Dating Hijinks: The Condiment Packet Hoarder

On Wednesdays, Amanda Chatel will be sharing stories about her strange, fascinating and sometimes wonderful dating life. If it makes you want to date, check out TheGloss dating page.

Last night as I weeded through my delivery bag from Westville, I was shocked at all the condiment packets that were at the bottom. Does anyone put mustard on asparagus? Is this a thing now? Of course, I tried it out. If this is a thing now, it’s a bad thing.

As I tweeted yesterday (because I like to tweet my issues with society every chance I get), I do not care for people who have a thing for stocking up on condiment packets. I put them in the same category as those who, even if they don’t use them, take the mini-toiletries from hotels. Why do people do this? And who even uses those products unless you’re at a spiffy resort that offers Aveda shampoo and conditioners? I don’t understand.

Earlier this summer I went out with some friends in the East Village. We had too much to drink at Cherry Tavern (they have an amazing jukebox, by the way), and before the night was over, I was chatting it up with a tattooed fella. I do love the tattooed boys. I was the only single one in the pack of ladies, so as they were texting their sweeties about what time they’d be home, the guy and I decided we’d leave them to their relationship obligations and go over to Crif Dogs. It was packed, as it usually is at 330am on a Friday, so our brilliant idea was to head back to my apartment, but place our order on the way so both the food and us would arrive at the same time. And it did! Magical, isn’t it?

So there we are indulging in chili cheese fries and hot dogs covered in everything and anything you could possibly imagine and we’re having fun. And I’m thinking to myself that although this wasn’t a planned date, it definitely falls into the date category now and based on our banter and similarities, we should obviously get married before the summer is over.

We finish our food and despite the fact that we’ve both opted for such things like raw onions and jalapeños on our hotdogs, we start making out. He spends the night, it continues to be fun and we finally pass out once the sun starts to rise.

The next morning, or rather afternoon, when we finally stir from our night of too much drink and food, we prepare to say goodbye, exchange numbers and all that stuff you do after a one-night stand even if your intention is to never see that person again. Between looking for his boxers, his wallet and his phone — three very important items — he’s also loading up his bag with the remaining condiment packets from our delivery just a few hours before. There are A LOT of condiment packets sprawled all over the table and he picked up every single one of them. I didn’t say anything; I just let him do his thing.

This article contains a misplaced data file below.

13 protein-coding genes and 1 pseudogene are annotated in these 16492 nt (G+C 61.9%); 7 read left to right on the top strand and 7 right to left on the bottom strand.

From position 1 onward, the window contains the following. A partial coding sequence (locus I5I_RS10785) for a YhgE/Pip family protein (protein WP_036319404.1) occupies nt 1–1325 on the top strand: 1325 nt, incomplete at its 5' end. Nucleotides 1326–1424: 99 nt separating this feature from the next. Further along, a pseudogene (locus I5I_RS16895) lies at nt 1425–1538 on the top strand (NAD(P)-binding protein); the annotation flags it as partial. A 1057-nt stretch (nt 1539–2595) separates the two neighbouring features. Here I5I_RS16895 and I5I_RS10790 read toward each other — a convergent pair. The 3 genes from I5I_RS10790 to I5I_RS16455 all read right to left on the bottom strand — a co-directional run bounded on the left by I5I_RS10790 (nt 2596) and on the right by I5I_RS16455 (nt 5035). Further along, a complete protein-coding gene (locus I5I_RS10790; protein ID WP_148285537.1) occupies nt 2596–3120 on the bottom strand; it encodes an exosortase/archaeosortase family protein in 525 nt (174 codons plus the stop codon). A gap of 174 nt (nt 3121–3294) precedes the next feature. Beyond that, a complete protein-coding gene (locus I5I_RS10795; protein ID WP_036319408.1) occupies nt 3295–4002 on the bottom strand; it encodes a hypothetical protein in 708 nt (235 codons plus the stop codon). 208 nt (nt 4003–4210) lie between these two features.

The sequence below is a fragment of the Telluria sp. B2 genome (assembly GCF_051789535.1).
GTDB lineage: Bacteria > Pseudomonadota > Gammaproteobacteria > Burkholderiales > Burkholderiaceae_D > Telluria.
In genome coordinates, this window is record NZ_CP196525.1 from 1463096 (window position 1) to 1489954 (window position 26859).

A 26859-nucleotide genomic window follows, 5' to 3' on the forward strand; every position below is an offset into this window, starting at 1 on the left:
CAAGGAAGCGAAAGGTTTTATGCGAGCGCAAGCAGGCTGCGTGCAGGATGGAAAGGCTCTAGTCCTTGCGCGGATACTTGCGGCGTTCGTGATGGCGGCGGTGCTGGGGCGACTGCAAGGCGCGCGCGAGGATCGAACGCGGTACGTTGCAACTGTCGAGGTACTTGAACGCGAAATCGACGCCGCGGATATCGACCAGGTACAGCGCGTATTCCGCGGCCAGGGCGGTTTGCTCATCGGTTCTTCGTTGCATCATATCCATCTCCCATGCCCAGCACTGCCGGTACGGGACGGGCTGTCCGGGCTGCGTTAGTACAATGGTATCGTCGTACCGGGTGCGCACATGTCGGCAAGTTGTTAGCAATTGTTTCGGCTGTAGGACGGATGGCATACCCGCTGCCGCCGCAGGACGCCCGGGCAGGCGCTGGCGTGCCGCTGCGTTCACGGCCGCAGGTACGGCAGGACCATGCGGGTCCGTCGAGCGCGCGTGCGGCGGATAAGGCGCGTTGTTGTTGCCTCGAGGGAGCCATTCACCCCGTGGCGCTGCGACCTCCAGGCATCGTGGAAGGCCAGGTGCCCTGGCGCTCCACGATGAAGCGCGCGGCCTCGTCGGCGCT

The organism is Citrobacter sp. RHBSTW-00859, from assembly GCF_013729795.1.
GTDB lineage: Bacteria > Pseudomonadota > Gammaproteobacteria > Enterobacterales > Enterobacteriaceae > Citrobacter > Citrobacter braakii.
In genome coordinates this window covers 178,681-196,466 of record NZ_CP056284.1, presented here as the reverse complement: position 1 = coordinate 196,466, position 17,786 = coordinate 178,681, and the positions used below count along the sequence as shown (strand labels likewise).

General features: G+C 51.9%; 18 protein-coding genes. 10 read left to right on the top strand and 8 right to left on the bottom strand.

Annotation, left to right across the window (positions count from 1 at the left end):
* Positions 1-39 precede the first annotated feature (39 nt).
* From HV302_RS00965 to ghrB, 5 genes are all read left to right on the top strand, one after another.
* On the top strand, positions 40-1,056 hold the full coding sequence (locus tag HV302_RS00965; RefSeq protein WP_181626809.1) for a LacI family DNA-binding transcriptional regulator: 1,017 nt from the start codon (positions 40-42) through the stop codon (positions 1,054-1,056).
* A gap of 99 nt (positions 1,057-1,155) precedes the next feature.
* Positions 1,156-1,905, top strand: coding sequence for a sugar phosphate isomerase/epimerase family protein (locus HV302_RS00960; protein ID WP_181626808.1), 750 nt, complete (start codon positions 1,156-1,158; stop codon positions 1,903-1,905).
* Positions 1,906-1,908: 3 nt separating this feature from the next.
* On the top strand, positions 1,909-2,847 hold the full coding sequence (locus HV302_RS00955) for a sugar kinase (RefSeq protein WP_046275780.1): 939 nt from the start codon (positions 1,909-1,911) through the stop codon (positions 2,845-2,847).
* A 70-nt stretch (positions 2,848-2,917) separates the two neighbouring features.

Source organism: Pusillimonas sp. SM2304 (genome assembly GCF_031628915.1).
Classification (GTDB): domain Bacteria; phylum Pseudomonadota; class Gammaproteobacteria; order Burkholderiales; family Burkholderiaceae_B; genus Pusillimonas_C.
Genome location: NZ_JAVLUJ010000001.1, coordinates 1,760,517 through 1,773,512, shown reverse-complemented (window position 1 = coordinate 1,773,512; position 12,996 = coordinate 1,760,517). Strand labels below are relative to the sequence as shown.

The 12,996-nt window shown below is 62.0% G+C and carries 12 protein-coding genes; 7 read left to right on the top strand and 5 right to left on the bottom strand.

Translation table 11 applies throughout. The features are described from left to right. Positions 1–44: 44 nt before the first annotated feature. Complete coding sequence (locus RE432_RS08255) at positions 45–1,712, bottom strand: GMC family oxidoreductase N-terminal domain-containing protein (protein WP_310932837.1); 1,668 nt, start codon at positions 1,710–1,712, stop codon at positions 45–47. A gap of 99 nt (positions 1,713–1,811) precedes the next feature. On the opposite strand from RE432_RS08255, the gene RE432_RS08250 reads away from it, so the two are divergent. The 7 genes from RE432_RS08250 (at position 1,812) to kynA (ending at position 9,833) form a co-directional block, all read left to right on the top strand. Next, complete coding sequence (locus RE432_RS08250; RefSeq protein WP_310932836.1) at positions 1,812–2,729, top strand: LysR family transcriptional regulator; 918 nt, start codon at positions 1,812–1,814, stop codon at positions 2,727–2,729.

I walked to the sink to get water and realized that there were a few more packets, unopened, in the sink. I jokingly offered those packets to him as well. Honestly, I expected him to laugh, for us both to laugh and for him to snub them… but no. He took the four ketchup packets, that were wet, from my hand and put those in his bag, too. Interesting. I somehow managed to keep my judgment under wraps, kissed him goodbye and off he went with a bag full of ketchup, mustard, relish and mayonnaise.

To the best of my knowledge, he didn’t seem to be lacking in funds that he needed those packets as a means to survive. He’s a graphic designer at a major magazine here in the city, so I’m sure he does quite well for himself financially.

I left for Colorado two days later.

I’ve heard from him a few times, but I’ve yet to see him again since I’ve been back although it is on my list of things to do once I return from the beach next week. But seriously, is this some sort of compulsion? If I do see him again and end up at his apartment in Brooklyn, will it be strewn with condiment packets galore? I know he lives alone and that makes for easy hoarding if one was so inclined to move in that direction. I hoard Vogue magazines, but at least that seems useful because I do go back to them over and over again to look at my favorite dresses. You can’t go back to a condiment packet; once it’s done, it’s done — and they’re not even pretty to look at should you decide not to use them.